I’m excited to announce that Beach City Cozy Mysteries: Patsy- Book Two is available for pre-order. Here’s the description of Santa’s Helper Bytes the Dust:

Patricia Garret (a.k.a. Pat) and Shirley Martinez are walking their dogs at a park in Beach City, California, when they discover a body. It’s a Santa’s helper from the outdoor shopping mall. Pat’s detective son, Byron, warns the two sleuths to stay out of the investigation, but when the victim turns out to be the boyfriend of Abi, Pat’s niece, they feel they must conduct their own research. As the list of possible motives grows along with the potential suspects, will they find the murderer before anyone else gets hurt . . . or worse?

Link to order your copy:

The Captain’s Love will be released on April 27, 2021!

The complete two part series will be released on April 27, 2021 but is available now for pre-order.

Follow the journey of Cass as she gets another chance at love, not just once but twice. Will it be the forever kind of love or just love in a moment?

Part One- Captain of My Heart
Cass never imagined she would be attracted to someone thirty years older than she was. But when Captain Raymond Jackson entered her backyard, she felt as if a lightning bolt struck her. With the face of Sam Elliot and the body of the Rock, how could she not be attracted? They decided to get to know each other better, and Cass soon learns there are a few secrets Ray is keeping from her. Will their relationship be strong enough to survive?

Part Two- The Captain’s Son
Raymond Jackson Jr. returns to Palm Hills, California, years after a misunderstanding with his father. His father passed away a year and a half ago, so he feels it’s time to make amends. His brother also suggests Ray make amends with his father’s girlfriend, Cass, as well. He knows it will be a challenge but believes family and friends are worth fighting for. What Ray doesn’t expect is to fall for Cass, whom his father had planned to marry before he passed away. He’s determined to make her his, but will she see things his way?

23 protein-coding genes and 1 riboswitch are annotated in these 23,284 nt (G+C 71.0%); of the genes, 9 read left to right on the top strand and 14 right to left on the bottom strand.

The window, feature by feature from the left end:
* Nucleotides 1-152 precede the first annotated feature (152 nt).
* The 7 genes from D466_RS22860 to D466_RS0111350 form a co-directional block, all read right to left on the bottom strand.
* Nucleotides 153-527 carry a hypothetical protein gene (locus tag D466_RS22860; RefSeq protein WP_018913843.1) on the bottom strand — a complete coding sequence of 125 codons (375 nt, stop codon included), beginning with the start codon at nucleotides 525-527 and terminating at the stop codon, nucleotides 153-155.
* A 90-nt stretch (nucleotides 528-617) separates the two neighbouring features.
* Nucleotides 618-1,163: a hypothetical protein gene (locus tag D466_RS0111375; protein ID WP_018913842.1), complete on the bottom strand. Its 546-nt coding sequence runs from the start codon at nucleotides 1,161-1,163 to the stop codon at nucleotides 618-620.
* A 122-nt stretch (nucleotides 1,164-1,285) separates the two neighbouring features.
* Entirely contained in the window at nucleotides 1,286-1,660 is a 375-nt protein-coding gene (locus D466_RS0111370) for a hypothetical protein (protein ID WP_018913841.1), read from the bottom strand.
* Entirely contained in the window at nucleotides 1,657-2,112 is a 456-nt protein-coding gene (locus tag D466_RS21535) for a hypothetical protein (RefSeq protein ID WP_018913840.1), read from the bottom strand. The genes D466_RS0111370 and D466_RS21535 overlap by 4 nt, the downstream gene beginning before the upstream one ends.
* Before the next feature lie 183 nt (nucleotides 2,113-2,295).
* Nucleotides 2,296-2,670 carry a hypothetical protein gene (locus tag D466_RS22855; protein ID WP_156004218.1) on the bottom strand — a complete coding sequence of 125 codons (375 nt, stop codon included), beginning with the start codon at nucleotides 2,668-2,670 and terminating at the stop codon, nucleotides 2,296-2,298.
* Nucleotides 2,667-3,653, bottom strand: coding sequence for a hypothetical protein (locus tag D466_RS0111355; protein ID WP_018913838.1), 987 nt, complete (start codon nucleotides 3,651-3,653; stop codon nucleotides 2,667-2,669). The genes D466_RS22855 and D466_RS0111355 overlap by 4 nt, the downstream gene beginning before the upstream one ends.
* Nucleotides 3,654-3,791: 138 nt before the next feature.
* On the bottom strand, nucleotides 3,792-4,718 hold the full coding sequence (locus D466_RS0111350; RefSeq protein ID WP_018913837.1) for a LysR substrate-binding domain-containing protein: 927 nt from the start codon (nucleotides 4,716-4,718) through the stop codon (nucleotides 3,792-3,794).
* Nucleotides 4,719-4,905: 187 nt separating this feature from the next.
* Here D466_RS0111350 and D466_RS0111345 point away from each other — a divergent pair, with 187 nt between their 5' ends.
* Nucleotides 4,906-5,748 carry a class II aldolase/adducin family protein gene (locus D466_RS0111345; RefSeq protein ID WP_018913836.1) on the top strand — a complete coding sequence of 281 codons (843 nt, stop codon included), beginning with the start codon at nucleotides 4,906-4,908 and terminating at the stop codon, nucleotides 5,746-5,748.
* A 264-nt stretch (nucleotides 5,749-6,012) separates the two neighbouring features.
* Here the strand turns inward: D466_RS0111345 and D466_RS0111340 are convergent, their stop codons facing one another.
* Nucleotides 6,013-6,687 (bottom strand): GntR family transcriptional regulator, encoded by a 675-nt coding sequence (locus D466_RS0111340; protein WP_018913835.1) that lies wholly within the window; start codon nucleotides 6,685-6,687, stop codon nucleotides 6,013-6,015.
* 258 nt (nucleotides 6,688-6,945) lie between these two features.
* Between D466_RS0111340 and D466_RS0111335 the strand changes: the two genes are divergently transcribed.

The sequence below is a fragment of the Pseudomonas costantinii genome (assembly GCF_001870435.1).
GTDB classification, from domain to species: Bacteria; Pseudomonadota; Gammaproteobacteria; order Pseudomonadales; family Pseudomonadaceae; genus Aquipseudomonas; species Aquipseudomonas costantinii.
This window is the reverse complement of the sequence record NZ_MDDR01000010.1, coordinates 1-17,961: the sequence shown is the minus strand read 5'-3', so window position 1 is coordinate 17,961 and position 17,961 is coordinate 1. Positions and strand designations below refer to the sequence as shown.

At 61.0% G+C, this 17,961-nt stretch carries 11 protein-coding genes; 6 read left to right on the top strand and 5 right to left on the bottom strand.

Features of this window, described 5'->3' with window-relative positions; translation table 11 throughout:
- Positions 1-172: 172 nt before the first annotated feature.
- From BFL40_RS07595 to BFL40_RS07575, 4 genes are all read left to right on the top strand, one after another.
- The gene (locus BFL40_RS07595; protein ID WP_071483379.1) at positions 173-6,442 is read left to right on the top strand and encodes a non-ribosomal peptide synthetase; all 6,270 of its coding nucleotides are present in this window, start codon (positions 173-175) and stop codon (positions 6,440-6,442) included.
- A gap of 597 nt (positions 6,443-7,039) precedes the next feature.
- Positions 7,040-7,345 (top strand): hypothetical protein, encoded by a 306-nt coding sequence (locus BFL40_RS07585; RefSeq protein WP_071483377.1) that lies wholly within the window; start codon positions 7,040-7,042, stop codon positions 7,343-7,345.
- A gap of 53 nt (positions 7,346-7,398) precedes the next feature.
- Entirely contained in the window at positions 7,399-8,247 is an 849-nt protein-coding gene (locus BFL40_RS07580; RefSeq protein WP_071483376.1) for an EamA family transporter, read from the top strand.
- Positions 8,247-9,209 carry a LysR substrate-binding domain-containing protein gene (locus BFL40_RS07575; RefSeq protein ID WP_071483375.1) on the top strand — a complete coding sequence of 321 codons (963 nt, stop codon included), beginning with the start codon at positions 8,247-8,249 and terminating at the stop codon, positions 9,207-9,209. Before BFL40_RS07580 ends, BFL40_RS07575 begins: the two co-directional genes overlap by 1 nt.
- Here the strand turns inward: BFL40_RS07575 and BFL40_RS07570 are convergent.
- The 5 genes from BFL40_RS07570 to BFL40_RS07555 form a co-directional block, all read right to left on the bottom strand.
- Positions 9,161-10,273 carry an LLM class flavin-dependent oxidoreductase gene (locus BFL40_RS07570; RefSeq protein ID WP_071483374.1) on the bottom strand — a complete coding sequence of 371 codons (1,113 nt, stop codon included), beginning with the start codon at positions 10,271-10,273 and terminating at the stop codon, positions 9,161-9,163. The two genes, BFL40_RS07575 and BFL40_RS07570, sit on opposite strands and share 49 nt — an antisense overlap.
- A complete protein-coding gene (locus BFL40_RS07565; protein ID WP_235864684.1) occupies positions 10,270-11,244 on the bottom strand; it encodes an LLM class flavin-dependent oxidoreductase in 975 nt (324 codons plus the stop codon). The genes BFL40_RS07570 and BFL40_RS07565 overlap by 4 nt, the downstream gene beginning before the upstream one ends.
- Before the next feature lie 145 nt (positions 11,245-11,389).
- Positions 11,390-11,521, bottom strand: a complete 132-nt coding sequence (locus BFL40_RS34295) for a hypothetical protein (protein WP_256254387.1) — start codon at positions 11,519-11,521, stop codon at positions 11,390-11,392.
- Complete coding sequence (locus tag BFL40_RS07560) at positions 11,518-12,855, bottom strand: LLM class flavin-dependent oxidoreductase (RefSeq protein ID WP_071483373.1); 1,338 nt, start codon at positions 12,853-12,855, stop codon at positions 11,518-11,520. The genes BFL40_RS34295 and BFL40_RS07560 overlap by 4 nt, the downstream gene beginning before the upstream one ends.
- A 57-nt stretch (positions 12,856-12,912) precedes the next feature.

The Self

After experiencing so much personal tragedy, I’ve learned a lot and would like to take a moment to share. It may help someone out there.

I used to get annoyed, angry and hurt whenever I discovered someone I loved kept a secret from me. I have come to realize that their secret really has nothing to do with me. If it did, they would have shared it with me. The reason the person kept it a secret has more to do with them and not me.

I’ve also learned I can not control how other people view or feel about me. When I accepted this, it gave me so much freedom. Here’s a list of truths that may be obvious and cliché but others may not have even realized:

  • You live for you
  • You don’t live for others
  • You speak YOUR truth
  • You can’t control what other people think, so why would you worry about other people’s thoughts?
  • You’re own worst enemy is yourself
  • No one or anything is holding you back from obtaining your goal except for YOU.
  • You are responsible for your own happiness- JUST YOU- No one else- YOU.
  • You are NOT responsible for making someone else happy.
  • Other people’s happiness is their own responsibility.
  • Treat people the way you want to be treated
  • You can NOT save anyone who doesn’t want to save themselves.
  • Own up to your mistakes. Give a genuine and authentic apology.
  • You have to FORGIVE YOURSELF- you can not control whether or not someone forgives you. You can only control whether or not you forgive yourself.
  • STOP holding yourself back from doing something that is embedded in your heart and soul.